All part of the plan: Savvy Hires goes to Washington

Capital gains: A shot at the finals of the SBA's national InnovateHER competition (in Washington) and President Trump's apprenticeship push bode well for Felicia Fleitman and her Savvy Hires startup.
By GREGORY ZELLER //

A big win in the regional round of the 2017 InnovateHER business plan competition has punched Savvy Hires’ virtual ticket to Washington – though mentally, founder Felicia Fleitman was already there.

Besting nine competitors in the Hofstra University-hosted regionals of the annual Small Business Association contest, Savvy Hires has been nominated to represent Long Island in early July’s semifinal round, which will whittle things down to 10 finalists expected to collide July 31 in the nation’s capital in a face-to-face biz plan pitch-off.

Just the semifinal nod is a big step in the right direction, according to Fleitman, who already had D.C. on her mind – specifically, a recent executive order signed by President Donald Trump that aims to spur nationwide apprenticeships.

Trump’s June 15 decree is focused on “expanding apprenticeships and reforming ineffective education and workforce-development programs.” The order establishes official definitions for “apprenticeships” (paid work with an “educational or instructional component”) and “job training programs” (developing skills while “increasing the earnings or employability of workers”) and requires the federal government “to provide more affordable pathways to secure, high-paying jobs … while easing the regulatory burden on such programs.”

Unofficially, the former host of “The Apprentice” game show has speculated about 5 million U.S. apprenticeships by 2022, an ambition some observers lament as unrealistic. According to Department of Labor Statistics, there are roughly 505,000 registered apprenticeships in the nation today, with another 43,000 added each year. Assuming at least some of those 505,000 trainees earn their wings each year, it could take a decade or longer to reach 5 million apprenticeships.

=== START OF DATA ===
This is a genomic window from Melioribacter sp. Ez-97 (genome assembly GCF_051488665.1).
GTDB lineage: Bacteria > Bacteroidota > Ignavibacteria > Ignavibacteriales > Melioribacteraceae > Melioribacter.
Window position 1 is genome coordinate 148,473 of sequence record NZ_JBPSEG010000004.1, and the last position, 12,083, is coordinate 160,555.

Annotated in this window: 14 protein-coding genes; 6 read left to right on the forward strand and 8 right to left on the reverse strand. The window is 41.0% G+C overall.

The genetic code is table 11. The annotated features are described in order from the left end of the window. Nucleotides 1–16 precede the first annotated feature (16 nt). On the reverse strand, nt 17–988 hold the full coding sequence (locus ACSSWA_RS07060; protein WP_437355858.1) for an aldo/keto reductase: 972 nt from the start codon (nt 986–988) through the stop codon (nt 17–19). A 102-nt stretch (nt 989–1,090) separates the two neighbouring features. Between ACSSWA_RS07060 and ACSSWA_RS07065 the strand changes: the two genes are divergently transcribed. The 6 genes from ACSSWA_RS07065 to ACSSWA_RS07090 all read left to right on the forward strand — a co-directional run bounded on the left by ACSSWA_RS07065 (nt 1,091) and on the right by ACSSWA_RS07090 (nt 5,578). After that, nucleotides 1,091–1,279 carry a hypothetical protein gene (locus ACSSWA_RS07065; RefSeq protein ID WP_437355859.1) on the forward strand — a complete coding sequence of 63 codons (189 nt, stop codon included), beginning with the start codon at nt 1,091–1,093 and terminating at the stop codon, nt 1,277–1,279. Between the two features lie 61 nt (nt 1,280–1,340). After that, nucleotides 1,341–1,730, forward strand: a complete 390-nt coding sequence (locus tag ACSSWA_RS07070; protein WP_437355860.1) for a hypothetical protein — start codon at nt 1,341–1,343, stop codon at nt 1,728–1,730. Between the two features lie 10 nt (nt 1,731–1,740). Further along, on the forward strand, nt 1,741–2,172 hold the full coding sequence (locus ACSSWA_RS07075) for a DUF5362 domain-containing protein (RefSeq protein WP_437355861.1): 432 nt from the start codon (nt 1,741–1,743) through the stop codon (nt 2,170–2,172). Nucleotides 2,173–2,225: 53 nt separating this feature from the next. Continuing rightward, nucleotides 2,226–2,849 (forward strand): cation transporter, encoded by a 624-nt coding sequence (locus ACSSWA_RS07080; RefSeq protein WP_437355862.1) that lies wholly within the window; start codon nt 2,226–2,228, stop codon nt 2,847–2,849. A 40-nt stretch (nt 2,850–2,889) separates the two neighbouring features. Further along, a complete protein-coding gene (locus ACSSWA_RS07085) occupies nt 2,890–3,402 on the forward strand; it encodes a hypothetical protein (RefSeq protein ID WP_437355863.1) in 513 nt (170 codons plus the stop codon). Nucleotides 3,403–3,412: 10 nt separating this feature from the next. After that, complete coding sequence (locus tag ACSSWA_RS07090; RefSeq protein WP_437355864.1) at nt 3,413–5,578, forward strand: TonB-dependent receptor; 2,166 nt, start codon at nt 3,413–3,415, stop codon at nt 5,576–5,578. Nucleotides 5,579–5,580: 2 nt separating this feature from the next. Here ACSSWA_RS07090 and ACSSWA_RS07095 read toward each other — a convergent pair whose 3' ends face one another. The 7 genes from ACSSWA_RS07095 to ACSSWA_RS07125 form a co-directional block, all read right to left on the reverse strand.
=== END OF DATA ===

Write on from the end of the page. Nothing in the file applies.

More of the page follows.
But just the fact that the White House is endorsing apprenticeship programs is sweet music to Savvy Hires, a Westbury-based recruiting firm that’s made the development of workforce-bolstering internship programs a core mission.

“Talk about proof-of-concept, and being in the right place at the right time,” said Fleitman, who launched Savvy Hires in 2016 after more than a decade of formulating training strategies and managing recruiting programs for New York City law firms and other high-profile employers.

“I built a business on the concept that letting an employee try out a job before getting hired, and letting a company really focus on training and onboarding, is the best way to hire,” she noted. “Now, separately, POTUS agrees with me.

“How helpful is that?”

That concept was front and center in Savvy Hires’ regional triumph in the InnovateHER competition, albeit with a particular focus on autistic adults and professional women. While it doesn’t concentrate exclusively on those populations, Fleitman’s firm has emphasized the training and eventual employment of autistic collegians and women in the workplace.

Donald Trump: Big fan of the apprentice.